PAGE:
Perspective
Health Benefits of Female Friendships

Introduced: November 08 2012

 

IWD member Patsy lives in Illinois and keeps in touch with friends who live all over the country. Professionally, she is a speech pathologist who works with children who have speech and language disorders, many of whom are also considered "at risk" because of their family's economic situation. She's written this Perspective, based on a class that is taught at Stanford University, to remind us that spending time with friends is not wasting time.


Female Relationships

In an evening class at Stanford, the last lecture was on the mind-body connection - the relationship between stress and disease. The speaker (head of psychiatry at Stanford) said, among other things, that one of the best things that a man could do for his health is to be married to a woman, whereas for a woman, one of the best things she could do for her health was to nurture her relationships with her girlfriends. At first everyone laughed, but he was serious. Women connect with each other differently and provide support systems that help each other deal with stress and difficult life experiences. Physically, this quality “girlfriend time" helps us to create more serotonin - a neurotransmitter that helps combat depression and can create a general feeling of well being. Women share feelings whereas men often form relationships around activities. They rarely sit down with a buddy and talk about how they feel about certain things or how their personal lives are going. Jobs? Yes. Sports? Yes. Cars? Yes. Fishing, hunting, golf? Yes. But their feelings? Rarely.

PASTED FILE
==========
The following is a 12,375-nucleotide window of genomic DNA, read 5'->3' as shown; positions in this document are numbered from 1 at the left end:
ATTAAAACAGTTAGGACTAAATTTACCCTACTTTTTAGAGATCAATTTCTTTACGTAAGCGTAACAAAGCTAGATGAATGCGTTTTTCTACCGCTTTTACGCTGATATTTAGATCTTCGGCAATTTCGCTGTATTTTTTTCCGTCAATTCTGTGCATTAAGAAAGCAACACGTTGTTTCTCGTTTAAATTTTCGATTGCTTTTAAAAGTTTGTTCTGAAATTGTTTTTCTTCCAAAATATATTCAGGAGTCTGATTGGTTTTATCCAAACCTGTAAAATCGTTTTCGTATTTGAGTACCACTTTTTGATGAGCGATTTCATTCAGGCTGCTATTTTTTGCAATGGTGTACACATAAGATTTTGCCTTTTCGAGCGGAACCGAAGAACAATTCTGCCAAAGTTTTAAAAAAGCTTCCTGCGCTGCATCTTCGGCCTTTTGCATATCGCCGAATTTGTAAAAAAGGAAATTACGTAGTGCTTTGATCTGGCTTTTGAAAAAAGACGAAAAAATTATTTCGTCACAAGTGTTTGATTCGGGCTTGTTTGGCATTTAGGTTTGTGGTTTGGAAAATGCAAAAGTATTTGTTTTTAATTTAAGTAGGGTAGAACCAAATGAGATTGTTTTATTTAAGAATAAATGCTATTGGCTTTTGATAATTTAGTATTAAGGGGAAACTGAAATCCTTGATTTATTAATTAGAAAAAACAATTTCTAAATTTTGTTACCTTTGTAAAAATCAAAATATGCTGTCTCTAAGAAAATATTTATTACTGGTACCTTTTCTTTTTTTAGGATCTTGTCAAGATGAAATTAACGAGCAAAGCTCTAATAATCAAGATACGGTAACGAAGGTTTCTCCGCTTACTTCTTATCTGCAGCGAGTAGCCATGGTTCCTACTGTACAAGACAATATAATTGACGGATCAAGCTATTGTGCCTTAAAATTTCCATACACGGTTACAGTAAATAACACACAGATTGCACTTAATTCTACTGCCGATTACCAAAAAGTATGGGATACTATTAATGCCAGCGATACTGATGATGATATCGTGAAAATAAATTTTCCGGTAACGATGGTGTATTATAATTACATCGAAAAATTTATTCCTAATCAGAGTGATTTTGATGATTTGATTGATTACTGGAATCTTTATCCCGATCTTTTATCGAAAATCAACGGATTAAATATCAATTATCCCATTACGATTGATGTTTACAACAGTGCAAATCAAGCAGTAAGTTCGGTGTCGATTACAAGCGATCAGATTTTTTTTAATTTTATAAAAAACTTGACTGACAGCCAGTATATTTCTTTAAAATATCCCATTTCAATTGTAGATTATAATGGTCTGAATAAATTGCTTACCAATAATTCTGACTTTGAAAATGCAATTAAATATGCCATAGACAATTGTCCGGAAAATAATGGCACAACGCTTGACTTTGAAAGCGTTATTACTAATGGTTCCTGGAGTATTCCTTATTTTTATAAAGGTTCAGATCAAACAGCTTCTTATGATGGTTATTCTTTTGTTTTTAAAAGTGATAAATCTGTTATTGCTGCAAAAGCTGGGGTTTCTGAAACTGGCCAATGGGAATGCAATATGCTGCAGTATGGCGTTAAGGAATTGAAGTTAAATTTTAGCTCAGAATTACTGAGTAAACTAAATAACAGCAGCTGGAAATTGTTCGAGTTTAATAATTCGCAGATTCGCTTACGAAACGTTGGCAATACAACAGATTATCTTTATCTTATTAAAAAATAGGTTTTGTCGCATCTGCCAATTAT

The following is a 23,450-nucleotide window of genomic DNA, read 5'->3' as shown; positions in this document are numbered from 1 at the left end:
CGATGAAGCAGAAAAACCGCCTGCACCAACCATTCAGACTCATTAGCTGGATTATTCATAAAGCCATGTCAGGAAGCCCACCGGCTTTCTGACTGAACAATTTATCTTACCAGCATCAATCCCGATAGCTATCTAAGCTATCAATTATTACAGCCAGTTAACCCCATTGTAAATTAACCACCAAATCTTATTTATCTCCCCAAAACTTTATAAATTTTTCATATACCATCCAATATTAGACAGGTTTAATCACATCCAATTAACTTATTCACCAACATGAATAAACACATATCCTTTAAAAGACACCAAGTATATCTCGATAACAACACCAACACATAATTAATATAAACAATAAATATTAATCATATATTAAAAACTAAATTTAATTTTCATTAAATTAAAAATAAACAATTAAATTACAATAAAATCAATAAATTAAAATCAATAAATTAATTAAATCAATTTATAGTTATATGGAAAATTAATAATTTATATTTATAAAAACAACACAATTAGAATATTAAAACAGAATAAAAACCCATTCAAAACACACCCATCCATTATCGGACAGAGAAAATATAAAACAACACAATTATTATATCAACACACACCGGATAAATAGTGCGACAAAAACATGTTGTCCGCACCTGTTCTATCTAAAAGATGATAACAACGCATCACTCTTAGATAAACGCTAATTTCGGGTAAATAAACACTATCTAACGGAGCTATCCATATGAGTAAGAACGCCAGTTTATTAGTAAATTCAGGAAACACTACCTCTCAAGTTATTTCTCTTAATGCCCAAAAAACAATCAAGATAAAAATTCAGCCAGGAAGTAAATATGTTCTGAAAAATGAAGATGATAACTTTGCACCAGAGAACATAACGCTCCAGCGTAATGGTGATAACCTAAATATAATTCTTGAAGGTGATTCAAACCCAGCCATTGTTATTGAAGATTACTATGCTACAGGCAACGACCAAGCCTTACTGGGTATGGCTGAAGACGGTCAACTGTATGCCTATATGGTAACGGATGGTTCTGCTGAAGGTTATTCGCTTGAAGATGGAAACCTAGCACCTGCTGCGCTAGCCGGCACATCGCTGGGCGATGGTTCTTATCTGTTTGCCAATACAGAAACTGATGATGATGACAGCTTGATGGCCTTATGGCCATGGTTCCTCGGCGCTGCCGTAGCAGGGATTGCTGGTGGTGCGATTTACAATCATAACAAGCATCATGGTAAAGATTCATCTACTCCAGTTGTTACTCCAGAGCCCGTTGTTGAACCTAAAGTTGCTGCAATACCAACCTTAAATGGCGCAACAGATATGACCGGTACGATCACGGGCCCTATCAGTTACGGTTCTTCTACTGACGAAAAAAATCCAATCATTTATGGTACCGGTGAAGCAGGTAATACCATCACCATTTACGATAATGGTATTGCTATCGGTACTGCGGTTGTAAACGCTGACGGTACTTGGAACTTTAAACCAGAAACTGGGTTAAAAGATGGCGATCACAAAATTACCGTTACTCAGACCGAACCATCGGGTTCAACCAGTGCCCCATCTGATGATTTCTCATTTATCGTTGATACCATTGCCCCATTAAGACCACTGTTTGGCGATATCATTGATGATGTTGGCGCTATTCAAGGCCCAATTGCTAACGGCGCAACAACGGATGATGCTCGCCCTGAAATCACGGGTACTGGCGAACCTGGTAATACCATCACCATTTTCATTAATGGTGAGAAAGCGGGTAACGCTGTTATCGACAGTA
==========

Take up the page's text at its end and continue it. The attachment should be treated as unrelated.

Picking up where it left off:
Women do it all of the time. We share from our souls with our sisters/mothers, and evidently that is very good for our health. He said that spending time with a friend is just as important to our general health as jogging or working out at a gym. There's a tendency to think that when we are "exercising" we are doing something good for our bodies, but when we are hanging out with friends, we are wasting our time and should be more productively engaged. Not true. In fact, he said that failure to create and maintain quality personal relationships with other humans is as dangerous to our physical health as smoking! So every time you hang out to schmooze with a gal pal, just pat yourself on the back and congratulate yourself for doing something good for your health!

 

Content